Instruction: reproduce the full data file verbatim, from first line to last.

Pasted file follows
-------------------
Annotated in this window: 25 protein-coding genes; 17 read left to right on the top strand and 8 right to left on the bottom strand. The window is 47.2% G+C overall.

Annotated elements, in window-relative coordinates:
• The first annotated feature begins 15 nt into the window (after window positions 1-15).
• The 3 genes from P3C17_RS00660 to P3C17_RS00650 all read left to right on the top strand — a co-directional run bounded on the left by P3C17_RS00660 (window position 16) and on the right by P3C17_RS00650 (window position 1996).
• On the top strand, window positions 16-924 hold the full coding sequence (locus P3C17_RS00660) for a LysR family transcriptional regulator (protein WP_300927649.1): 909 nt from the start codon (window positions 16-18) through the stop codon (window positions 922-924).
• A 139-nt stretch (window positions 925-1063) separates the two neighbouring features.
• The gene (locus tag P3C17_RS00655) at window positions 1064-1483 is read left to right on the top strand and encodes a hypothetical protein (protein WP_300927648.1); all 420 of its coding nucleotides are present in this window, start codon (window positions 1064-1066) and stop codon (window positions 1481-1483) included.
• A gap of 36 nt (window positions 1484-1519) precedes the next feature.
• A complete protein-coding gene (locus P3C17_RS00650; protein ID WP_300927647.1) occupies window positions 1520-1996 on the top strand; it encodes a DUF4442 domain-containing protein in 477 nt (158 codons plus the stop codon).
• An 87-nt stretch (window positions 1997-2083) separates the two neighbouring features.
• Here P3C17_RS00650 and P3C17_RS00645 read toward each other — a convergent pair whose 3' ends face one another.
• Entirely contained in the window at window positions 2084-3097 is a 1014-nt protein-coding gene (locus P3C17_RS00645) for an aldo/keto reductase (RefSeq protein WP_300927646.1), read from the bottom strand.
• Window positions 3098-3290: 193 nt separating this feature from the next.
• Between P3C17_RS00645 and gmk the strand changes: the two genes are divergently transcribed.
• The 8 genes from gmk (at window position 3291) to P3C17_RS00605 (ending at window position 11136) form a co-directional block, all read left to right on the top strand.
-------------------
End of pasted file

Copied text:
Annotated in this window: 25 protein-coding genes; 17 read left to right on the top strand and 8 right to left on the bottom strand. The window is 47.2% G+C overall.

Annotated elements, in window-relative coordinates:
• The first annotated feature begins 15 nt into the window (after window positions 1-15).
• The 3 genes from P3C17_RS00660 to P3C17_RS00650 all read left to right on the top strand — a co-directional run bounded on the left by P3C17_RS00660 (window position 16) and on the right by P3C17_RS00650 (window position 1996).
• On the top strand, window positions 16-924 hold the full coding sequence (locus P3C17_RS00660) for a LysR family transcriptional regulator (protein WP_300927649.1): 909 nt from the start codon (window positions 16-18) through the stop codon (window positions 922-924).
• A 139-nt stretch (window positions 925-1063) separates the two neighbouring features.
• The gene (locus tag P3C17_RS00655) at window positions 1064-1483 is read left to right on the top strand and encodes a hypothetical protein (protein WP_300927648.1); all 420 of its coding nucleotides are present in this window, start codon (window positions 1064-1066) and stop codon (window positions 1481-1483) included.
• A gap of 36 nt (window positions 1484-1519) precedes the next feature.
• A complete protein-coding gene (locus P3C17_RS00650; protein ID WP_300927647.1) occupies window positions 1520-1996 on the top strand; it encodes a DUF4442 domain-containing protein in 477 nt (158 codons plus the stop codon).
• An 87-nt stretch (window positions 1997-2083) separates the two neighbouring features.
• Here P3C17_RS00650 and P3C17_RS00645 read toward each other — a convergent pair whose 3' ends face one another.
• Entirely contained in the window at window positions 2084-3097 is a 1014-nt protein-coding gene (locus P3C17_RS00645) for an aldo/keto reductase (RefSeq protein WP_300927646.1), read from the bottom strand.
• Window positions 3098-3290: 193 nt separating this feature from the next.
• Between P3C17_RS00645 and gmk the strand changes: the two genes are divergently transcribed.
• The 8 genes from gmk (at window position 3291) to P3C17_RS00605 (ending at window position 11136) form a co-directional block, all read left to right on the top strand.